Those who disagree with this position, including ourselves, argue that it is legitimate to take insights and understandings gleaned in the USA as tools for understanding and challenging racism in Latin America. Theoretical models, concepts and political tactics can be inappropriately applied to different contexts, but this certainly is not inevitable. In fact, ideas, directions, clues and insights generated in one region may prove useful in another part of the world, especially when applied with a learned sensitivity of the particularities of the place, both from which the lessons were generated and to which they are being applied. Just as it has proved beneficial to take theoretical and political insights generated in Europe to better understand and navigate capitalism and modernity elsewhere in the world, it is equally suitable to use knowledge garnered in US anti-racist endeavors to situations beyond its borders. Indeed, it seems arbitrary to suggest that intellectuals and activists can draw on the traditions of Weber and Kafka, but not on those of DuBois and Morrison. To dismiss exchanges based on these latter traditions as ‘brutal ethnocentric intrusions’ or the advancement of ‘racistoid perspectives’ (Bordieu and Wacquant, 1999) seems crude and reductive at best.

Largely overlooked in the heat of this debate have been the insights that Latin America may offer the ongoing struggle against racism in the USA and elsewhere. This article hopes to enliven this nascent discussion (see Sawyer, 2003; Telles, 2004; Wade, 2004), and perhaps, in the process, alleviate some of the feelings of US imperialism given the North–South direction of the didactic process in recent decades. In other words, rather than focusing on what the US experience can teach Latin America (the emphasis of much of the scholarship in the past few decades), we wish to elaborate on the lessons race and ethnic studies in Latin America may hold for anti-racists in the USA. Fortunately, many putative solutions to racism currently touted in the USA are not untested propositions. Although unbeknownst to many proponents of these anti-racist proposals, their ideas have circulated and have undergone empirical scrutiny for well over a century in other parts of the hemisphere.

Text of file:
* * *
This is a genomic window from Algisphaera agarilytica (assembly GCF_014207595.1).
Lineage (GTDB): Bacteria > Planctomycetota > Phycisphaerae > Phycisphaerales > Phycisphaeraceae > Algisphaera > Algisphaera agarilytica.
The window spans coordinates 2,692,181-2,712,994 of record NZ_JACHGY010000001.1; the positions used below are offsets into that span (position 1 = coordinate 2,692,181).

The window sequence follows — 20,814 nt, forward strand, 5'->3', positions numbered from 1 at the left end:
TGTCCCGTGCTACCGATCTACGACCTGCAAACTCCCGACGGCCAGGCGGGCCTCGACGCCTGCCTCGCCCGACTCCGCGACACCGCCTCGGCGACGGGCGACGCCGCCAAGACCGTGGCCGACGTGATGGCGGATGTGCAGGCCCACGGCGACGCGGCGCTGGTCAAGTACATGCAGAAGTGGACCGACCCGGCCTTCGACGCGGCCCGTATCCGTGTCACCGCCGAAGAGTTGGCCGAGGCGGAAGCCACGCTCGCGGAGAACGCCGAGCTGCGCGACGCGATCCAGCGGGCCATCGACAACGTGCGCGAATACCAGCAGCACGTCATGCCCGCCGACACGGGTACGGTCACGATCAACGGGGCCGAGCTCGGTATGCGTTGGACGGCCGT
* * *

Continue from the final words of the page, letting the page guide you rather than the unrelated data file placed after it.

Below, then, is a discussion of some of the key findings from the contemporary scholarship on race in Latin America. This overview is not meant to be a review of the increasingly vast literature on the topic; instead we seek to highlight those findings that are of particular relevance to ongoing policy and academic debates in the North Atlantic. To scholars of race in Latin America, this selected summary offers an original synopsis of literature on race and racism in the region. Our intended audience, however, is not foremost Latin Americanists but rather North Atlantic scholars and policymakers, who could benefit greatly from a better understanding of the Latin American experience with race…